On Monday the organizers learned that Buffalo police had not received any complaints directly from neighbors. Rather, North District Councilmember Joe Golombek had called the precinct, saying that he had received three or four complaints. Golombek claimed that neighbors felt they’d been brushed off when they complained to organizers that afternoon. But in fact no neighbors had come to the Yard to complain. On Tuesday, Golombek held a come-to-Jesus meeting in his office and apologized for the situation, while insisting that the complaints were genuine. But the event organizers sound less than impressed: They are consulting an attorney and considering suing the city.
Sunday, August 30
Highlight dish of the Elmwood Avenue Festival of the Arts, located one mile west of Main Street: vegetarian quesadillas and onion rings. Highlight dish of the Unity Fest and “Taste of Soul,” located one mile east of Main Street: barbecue ribs and sweet potato fries.
Monday, August 31
Buffalo Bills Coach Dick Jauron assures the press and his players that he’s sticking with the no-huddle, after holding a closed practice.
Tuesday, September 1
Mayoral candidate Mickey Kearns arrived 25 minutes late to his mano y mano encounter with Mayor Byron Brown on Tuesday evening at Gallery 464 on Amherst Street in Black Rock, and when he got there he wasn’t terribly conversant with the topic at hand: arts and arts funding. Brown was certainly more facile—he could produce statistics and cite his re-empaneling of the Buffalo Arts Commission, for example—but he did not win over much of the crowd, either. The event became interesting only when Kearns abandoned the subject and turned on the mayor, criticizing him for moving too slowly with zoning code reform, for being reactive, for failing to take responsibility for his administration’s recent scandals. Brown accused Kearns of promulgating negativity that would “set back this community.” “I’m not being negative, I’m being honest,” Kearns replied.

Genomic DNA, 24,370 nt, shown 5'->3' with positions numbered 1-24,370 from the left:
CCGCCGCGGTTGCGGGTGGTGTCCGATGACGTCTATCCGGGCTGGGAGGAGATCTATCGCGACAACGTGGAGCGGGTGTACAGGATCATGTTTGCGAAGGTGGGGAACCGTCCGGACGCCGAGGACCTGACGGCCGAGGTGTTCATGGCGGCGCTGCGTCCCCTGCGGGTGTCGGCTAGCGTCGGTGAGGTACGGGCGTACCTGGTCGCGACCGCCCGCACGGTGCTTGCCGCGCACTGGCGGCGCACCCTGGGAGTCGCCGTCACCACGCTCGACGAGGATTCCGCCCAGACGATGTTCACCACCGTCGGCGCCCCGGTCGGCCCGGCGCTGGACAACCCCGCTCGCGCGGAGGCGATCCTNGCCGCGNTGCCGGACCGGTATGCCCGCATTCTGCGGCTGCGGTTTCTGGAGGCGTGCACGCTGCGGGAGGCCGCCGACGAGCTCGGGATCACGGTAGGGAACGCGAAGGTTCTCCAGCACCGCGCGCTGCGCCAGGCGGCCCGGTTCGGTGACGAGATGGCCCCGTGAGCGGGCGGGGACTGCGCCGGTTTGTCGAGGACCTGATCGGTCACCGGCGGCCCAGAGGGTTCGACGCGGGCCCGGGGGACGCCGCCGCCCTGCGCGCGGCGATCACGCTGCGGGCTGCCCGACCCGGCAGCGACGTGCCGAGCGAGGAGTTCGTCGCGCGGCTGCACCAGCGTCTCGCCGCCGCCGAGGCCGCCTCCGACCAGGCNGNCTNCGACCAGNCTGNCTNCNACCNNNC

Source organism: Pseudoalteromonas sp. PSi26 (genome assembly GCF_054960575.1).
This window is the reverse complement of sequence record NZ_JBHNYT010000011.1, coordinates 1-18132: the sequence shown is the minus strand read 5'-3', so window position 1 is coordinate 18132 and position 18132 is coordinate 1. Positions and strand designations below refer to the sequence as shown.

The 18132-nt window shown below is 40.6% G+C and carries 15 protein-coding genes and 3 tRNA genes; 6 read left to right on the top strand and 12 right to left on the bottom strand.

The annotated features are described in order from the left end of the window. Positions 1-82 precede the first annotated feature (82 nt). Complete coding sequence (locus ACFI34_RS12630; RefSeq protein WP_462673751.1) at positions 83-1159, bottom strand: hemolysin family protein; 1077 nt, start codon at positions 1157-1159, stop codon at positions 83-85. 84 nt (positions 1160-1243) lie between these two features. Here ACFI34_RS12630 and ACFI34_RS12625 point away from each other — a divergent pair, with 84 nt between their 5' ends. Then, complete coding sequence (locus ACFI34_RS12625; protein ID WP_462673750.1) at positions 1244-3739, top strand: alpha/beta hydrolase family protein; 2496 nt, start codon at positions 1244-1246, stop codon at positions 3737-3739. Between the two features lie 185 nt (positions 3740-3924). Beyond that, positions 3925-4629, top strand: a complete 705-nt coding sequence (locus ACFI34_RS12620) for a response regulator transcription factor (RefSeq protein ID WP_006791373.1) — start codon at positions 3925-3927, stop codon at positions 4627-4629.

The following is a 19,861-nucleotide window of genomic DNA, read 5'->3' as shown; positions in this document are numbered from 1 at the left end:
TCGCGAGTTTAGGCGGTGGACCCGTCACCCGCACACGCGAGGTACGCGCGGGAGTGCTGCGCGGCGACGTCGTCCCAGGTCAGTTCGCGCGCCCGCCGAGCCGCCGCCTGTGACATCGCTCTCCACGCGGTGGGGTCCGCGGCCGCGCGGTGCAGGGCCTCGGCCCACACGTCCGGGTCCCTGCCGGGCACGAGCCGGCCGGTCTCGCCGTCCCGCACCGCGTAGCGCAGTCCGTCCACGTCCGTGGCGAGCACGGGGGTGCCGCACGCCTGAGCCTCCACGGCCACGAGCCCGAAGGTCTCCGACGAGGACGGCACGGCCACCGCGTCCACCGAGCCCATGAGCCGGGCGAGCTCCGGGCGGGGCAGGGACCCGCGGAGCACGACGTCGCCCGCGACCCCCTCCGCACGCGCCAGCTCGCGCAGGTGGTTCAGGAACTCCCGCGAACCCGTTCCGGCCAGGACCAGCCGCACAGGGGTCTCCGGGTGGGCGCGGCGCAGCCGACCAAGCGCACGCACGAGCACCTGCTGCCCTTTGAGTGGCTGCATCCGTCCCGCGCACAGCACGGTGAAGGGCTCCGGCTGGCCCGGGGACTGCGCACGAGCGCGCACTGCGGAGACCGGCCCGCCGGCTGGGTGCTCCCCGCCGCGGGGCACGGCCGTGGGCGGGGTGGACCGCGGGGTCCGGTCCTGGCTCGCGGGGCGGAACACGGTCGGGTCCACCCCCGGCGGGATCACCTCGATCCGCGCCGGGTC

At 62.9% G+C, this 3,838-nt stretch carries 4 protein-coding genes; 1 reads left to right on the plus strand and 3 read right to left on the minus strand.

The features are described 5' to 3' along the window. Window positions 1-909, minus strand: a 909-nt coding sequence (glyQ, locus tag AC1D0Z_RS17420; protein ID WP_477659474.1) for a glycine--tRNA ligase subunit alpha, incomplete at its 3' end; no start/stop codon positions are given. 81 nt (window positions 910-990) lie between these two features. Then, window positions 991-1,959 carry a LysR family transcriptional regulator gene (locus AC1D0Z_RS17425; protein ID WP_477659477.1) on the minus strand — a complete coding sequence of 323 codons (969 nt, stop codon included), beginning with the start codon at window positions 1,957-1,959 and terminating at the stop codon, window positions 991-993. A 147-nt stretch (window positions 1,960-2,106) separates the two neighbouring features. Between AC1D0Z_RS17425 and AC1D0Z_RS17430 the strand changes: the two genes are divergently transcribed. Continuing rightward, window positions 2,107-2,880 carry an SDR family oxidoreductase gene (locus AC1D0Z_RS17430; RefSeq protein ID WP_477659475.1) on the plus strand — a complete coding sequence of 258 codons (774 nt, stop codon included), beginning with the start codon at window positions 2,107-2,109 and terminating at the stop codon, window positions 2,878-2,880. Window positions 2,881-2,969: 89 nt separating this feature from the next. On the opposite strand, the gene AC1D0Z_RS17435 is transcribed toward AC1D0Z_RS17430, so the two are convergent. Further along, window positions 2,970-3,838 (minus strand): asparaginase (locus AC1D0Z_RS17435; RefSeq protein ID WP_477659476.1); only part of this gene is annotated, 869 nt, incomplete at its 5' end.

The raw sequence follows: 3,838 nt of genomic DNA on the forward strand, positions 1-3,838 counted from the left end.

Brown gave his closing statement then excused himself—he had another event to attend. He did not listen to Kearns’s closing statement, but rather answered questions from the electronic media on the sidewalk outside the courtyard while Kearns spoke. The South District Councilmember spoke louder and louder to drown out the voices of the mayor and the TV reporters, and his talk turned tougher. Finally, he said that if elected he would not fire all the hardworking bureaucrats who rely on patronage for their jobs, as is traditional for incoming mayors.
“Those are good people,” he said. “I don’t want their jobs.” He jacked his thumb at the hubbub out on the sidewalk. “I want his job. That’s the job I want.”
In other news, a 56-year-old woman handed her purse to a stranger on the Rainbow Bridge, then jumped into the Niagara River.
Wednesday, September 2
Honestly, what can follow that? Her body has not been found.